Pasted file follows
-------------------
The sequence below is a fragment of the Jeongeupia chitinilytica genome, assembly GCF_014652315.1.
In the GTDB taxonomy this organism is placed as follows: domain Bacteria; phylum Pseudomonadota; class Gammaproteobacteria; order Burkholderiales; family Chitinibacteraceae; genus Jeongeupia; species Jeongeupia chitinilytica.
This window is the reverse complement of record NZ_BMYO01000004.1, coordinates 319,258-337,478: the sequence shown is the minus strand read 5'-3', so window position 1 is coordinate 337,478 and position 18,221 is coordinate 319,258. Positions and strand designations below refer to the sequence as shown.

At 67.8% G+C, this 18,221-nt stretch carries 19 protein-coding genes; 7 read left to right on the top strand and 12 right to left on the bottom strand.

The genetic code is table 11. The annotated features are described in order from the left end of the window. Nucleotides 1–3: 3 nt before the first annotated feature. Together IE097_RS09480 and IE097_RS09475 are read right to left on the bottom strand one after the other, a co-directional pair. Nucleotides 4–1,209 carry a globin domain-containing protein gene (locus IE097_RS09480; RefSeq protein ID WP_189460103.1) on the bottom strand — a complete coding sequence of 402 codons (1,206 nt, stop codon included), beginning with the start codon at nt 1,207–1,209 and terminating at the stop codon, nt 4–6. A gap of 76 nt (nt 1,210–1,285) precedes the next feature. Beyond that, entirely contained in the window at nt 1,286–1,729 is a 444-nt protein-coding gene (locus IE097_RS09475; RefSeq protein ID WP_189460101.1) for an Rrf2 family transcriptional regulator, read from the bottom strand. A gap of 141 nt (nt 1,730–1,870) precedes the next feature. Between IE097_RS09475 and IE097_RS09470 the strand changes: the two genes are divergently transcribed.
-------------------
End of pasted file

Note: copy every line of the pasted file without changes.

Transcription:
The sequence below is a fragment of the Jeongeupia chitinilytica genome, assembly GCF_014652315.1.
In the GTDB taxonomy this organism is placed as follows: domain Bacteria; phylum Pseudomonadota; class Gammaproteobacteria; order Burkholderiales; family Chitinibacteraceae; genus Jeongeupia; species Jeongeupia chitinilytica.
This window is the reverse complement of record NZ_BMYO01000004.1, coordinates 319,258-337,478: the sequence shown is the minus strand read 5'-3', so window position 1 is coordinate 337,478 and position 18,221 is coordinate 319,258. Positions and strand designations below refer to the sequence as shown.

At 67.8% G+C, this 18,221-nt stretch carries 19 protein-coding genes; 7 read left to right on the top strand and 12 right to left on the bottom strand.

The genetic code is table 11. The annotated features are described in order from the left end of the window. Nucleotides 1–3: 3 nt before the first annotated feature. Together IE097_RS09480 and IE097_RS09475 are read right to left on the bottom strand one after the other, a co-directional pair. Nucleotides 4–1,209 carry a globin domain-containing protein gene (locus IE097_RS09480; RefSeq protein ID WP_189460103.1) on the bottom strand — a complete coding sequence of 402 codons (1,206 nt, stop codon included), beginning with the start codon at nt 1,207–1,209 and terminating at the stop codon, nt 4–6. A gap of 76 nt (nt 1,210–1,285) precedes the next feature. Beyond that, entirely contained in the window at nt 1,286–1,729 is a 444-nt protein-coding gene (locus IE097_RS09475; RefSeq protein ID WP_189460101.1) for an Rrf2 family transcriptional regulator, read from the bottom strand. A gap of 141 nt (nt 1,730–1,870) precedes the next feature. Between IE097_RS09475 and IE097_RS09470 the strand changes: the two genes are divergently transcribed.